The Day You Begin teaches kids about what it’s like being an outsider, but proves that if you gather the strength to tell your story, you’ll likely find someone who has something in common with you. Written by Jacqueline Woodson; illustrated by Rafael López; recommended by Suzan Nyfeler (available here).

Mommy’s Khimar

In Mommy’s Khimar, a young Muslim girl learns about her mother’s head scarves. Written by Jamilah Thompkins-Bigelow; illustrated by Ebony Glenn; from the Seattle Public Library’s “Amazing Picture Books 2018” list (available here).

Don’t Blink

Don’t Blink is a funny interactive book for kids who want to avoid bedtime. The catch? Every time they blink, they have to turn the page. Written by Amy Krouse Rosenthal; illustrated by David Roberts; recommended by Joella Peterson Bagshaw (available here).

For Middle-Grade Readers

Jabberwalking

In Jabberwalking, Juan Felipe Herrera, U.S. Poet Laureate from 2015 to 2017, offers a guide for young poets about creativity and the ability to find wonder in the world. Written and illustrated by Juan Felipe Herrera; from the New York Public Library’s “Best Books of 2018” List (available here).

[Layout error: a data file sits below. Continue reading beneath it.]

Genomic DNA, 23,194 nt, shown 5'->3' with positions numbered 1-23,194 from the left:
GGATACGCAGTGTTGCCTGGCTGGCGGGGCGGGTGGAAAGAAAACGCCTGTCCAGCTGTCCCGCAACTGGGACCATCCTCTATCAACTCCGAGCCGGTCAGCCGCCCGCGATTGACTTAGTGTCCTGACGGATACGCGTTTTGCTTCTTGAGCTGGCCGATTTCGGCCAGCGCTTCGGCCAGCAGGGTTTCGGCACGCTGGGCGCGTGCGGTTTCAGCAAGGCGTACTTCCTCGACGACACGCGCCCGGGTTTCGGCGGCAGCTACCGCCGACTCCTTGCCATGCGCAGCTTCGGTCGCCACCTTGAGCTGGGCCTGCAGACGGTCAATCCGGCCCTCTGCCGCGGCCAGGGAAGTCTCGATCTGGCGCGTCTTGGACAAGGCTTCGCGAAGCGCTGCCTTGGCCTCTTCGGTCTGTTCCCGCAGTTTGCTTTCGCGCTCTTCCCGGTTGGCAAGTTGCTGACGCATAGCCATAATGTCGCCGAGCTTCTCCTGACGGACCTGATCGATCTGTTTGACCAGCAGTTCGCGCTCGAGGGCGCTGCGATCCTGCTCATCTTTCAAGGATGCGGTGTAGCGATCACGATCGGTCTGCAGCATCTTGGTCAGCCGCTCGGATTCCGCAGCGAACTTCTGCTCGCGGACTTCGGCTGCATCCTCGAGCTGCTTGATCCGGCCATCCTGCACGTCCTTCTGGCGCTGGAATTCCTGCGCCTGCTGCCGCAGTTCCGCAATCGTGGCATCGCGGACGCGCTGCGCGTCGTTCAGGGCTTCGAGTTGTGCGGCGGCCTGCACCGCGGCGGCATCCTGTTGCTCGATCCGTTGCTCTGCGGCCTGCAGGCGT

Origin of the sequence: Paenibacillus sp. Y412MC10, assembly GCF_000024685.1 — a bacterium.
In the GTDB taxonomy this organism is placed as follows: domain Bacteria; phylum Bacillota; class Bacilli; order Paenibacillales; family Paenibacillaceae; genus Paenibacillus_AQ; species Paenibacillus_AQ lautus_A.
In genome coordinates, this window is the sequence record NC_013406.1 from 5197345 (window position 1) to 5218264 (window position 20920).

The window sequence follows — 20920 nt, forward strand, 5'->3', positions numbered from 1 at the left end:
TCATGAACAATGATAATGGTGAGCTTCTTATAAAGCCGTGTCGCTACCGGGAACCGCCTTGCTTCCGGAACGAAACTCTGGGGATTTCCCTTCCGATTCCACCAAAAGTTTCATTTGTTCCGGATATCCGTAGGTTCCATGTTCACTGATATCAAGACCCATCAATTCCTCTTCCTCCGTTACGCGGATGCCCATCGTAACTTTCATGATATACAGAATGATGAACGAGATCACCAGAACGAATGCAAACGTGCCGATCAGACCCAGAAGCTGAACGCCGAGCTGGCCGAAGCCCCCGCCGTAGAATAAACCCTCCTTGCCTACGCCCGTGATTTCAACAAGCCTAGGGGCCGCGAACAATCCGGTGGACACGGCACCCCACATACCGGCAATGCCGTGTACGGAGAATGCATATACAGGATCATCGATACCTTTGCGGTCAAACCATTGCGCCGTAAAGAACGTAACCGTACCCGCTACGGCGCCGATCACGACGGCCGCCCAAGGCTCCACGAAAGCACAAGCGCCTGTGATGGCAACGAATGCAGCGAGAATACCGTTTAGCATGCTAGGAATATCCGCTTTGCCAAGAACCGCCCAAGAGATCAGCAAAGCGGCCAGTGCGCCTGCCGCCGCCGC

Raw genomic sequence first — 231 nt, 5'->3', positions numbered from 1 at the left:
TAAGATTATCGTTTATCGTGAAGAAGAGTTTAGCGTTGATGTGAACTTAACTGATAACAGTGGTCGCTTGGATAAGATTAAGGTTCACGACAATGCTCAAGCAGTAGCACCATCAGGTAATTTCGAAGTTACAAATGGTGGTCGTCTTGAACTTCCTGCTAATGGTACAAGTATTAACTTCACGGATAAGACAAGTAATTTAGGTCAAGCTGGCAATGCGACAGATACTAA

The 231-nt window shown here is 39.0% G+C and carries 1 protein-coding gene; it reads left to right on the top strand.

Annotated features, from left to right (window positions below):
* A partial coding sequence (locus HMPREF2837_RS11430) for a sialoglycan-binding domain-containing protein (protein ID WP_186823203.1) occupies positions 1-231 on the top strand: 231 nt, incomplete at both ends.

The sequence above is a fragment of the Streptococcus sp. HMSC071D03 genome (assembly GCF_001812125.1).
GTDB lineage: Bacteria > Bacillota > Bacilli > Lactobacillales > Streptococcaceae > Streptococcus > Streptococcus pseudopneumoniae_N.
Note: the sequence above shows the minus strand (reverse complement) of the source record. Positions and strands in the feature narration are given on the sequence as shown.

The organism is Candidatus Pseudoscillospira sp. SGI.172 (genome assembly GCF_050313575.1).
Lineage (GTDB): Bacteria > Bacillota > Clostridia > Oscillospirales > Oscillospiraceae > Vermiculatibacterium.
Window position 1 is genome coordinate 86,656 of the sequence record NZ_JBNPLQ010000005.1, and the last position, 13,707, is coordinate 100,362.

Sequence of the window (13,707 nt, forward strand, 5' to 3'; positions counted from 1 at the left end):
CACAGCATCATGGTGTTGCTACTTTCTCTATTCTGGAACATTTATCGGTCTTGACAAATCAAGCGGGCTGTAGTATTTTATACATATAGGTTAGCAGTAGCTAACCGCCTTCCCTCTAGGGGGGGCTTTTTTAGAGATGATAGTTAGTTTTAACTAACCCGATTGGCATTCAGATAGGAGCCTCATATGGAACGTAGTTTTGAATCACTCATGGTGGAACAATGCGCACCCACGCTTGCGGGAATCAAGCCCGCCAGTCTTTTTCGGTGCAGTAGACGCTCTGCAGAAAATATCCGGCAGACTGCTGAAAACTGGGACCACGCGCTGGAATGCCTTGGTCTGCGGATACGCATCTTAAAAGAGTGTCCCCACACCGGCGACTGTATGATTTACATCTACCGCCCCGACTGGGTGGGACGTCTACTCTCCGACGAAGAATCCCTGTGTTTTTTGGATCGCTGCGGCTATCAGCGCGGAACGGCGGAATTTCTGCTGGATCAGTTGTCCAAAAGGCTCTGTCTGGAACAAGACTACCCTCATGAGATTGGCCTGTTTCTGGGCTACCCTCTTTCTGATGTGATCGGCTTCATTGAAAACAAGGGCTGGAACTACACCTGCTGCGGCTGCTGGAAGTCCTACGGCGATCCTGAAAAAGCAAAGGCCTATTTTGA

Ghost Boys

Jewell Parker Rhodes’ Ghost Boys centers around Jerome, a black boy killed by a police officer. After his death, he meets the ghost of Emmett Till, a black teen brutally murdered by white men in 1955. Written by Jewell Parker Rhodes; recommended by Suzan Nyfeler (available here).

Stella Díaz Has Something To Say

Angela Dominguez shares her experience as a young Mexican-American girl through Stella, a character who sometimes says words incorrectly and accidentally speaks Spanish instead of English. After feeling embarrassed at school, she soon learns she definitely “has something to say.” Written and illustrated by Angela Dominguez; from the New York Public Library’s “Best Books of 2018” List (available here).

Bob

Wendy Mass and Rebecca Stead weave a tale about Bob, a little green creature dressed in a chicken suit, who is reunited with Livy, a girl who helps him find out where he came from. Written by Wendy Mass and Rebecca Stead; illustrated by Nicholas Gannon; recommended by the Youth Services Department at the Portland Public Library (available here).